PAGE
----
How to Solve Work Overload for Small Businesses
by Marcus Sheridan (www.lookingtobusiness.com)
One of the biggest problems for a small business is to get ends to meet, both in matters of time and in money.
When I started my first company back in 2006 I had no idea how much work it would be, but the more I did and the more I learned, the more things I realized needed to be done and improved.
I started to understand why companies have so many employees, and before long I was working 15 hours/day, including weekends.
Although I knew this wasn’t going to work in the long run, what I didn’t know was what to do about it.
That was until I started reading everything I could regarding personal development and time management, and the lessons I gleaned from these studies gave me the knowledge and freedom to start improving my business and ultimately enable it to start running itself.
So here’s what I learned, I hope they can help you as well:
1. Focus on the 20% of your activities that stand for 80% of the value
The 80/20 rule states that 20% of the activities you perform will contribute 80% of the value to you and your business.
Your job is to focus as much time as possible on these activities and try to get rid of the other 80% that provide little to no value to yourself and your business.
How do you find the 20%?
- Start by listing all the activities you do for your business.
- Look at which activities provide significant value to your business and which don’t.
- Prioritize the list in order of importance.
What do you have to do?
- Go through the list again and see what really requires you to actually get done.
- Can something be delegated? Can someone else perform a task as well or better?
- Which activities can be eliminated?
- What can be bunched?
2. Delegating/Outsourcing – Too expensive for a small business?
This is a regular question and a just one for a small business struggling to find success.
This is why it’s always better to look at the question not in the form of, “How much does it cost?”, but rather by asking “How much can our company make?”
If you look at your list of activities you will see that some will provide a lot more value to you and your business. By focusing on them you will significantly improve your income, which will in-turn make up for any extra money you’ve spent on outsourcing.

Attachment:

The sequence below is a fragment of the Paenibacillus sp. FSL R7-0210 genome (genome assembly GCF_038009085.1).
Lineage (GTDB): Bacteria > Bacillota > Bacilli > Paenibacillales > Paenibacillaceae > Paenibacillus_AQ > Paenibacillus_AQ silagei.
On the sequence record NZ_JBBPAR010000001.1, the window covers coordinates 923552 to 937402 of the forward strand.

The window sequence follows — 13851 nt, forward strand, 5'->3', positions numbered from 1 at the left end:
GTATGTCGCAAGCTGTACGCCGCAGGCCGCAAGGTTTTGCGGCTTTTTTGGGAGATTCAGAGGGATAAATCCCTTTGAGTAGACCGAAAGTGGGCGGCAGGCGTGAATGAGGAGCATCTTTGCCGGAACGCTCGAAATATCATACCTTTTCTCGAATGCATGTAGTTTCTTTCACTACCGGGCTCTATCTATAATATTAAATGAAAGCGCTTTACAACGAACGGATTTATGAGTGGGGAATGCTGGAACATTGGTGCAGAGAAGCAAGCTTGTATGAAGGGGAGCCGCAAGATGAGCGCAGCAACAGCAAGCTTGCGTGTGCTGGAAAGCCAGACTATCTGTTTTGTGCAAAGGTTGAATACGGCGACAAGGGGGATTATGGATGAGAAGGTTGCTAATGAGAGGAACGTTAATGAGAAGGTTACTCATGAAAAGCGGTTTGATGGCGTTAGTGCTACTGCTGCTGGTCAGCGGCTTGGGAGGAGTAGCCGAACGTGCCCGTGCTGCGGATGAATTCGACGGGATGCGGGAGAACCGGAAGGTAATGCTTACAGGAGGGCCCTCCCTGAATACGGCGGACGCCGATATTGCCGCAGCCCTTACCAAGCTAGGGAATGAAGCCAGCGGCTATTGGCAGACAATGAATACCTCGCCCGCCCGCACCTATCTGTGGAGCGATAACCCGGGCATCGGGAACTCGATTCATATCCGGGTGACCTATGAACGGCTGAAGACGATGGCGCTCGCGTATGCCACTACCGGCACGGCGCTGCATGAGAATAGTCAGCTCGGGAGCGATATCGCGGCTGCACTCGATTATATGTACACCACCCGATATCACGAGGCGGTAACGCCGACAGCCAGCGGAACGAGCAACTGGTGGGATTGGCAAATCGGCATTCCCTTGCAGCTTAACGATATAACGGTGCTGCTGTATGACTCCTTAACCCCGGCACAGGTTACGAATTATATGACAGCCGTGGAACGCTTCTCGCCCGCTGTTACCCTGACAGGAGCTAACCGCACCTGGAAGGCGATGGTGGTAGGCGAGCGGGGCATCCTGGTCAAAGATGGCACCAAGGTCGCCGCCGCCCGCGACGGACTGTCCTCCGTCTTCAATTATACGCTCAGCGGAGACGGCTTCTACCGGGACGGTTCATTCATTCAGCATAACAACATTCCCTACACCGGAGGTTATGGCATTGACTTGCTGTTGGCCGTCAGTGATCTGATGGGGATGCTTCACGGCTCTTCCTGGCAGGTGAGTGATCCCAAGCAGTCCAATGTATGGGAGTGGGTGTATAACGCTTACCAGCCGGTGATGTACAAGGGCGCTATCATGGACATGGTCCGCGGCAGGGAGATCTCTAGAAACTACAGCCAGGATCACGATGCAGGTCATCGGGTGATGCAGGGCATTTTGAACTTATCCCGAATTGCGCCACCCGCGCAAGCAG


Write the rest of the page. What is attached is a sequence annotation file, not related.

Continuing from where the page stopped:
3. Bunching Activities
We often have a habit of checking our email every few minutes (I know I do!), but if we instead can limit that to only once or twice a day we would save a lot of time that could be put into significantly better use.
This can be done with pretty much every activity you perform.
What activities can you do only once a week or month versus ones you’re currently doing every day? By spending more quality time on these activities instead of quantity time, you’ll increase the likelihood of getting into “the zone”—thus allowing you to work faster and more efficiently. Using myself as an example, the first 100 words of this article took as long time to write as the rest of the article, 700 words.
What can the results be?
Well first of all you might be spending more money on outsourcing.
Although you may spend more on outsourcing, you’ll also spend a lot more time on what is important and brings value to your business, which will lead to your income increasing exponentially over time.
1. Right down all the activities you do for your company.
2. Prioritize the list by importance (value brought to the company).
3. Go through the list to see if anything can be delegated, bunched or eliminated.
4. Take action. Don’t sit idle with this information, do something with it!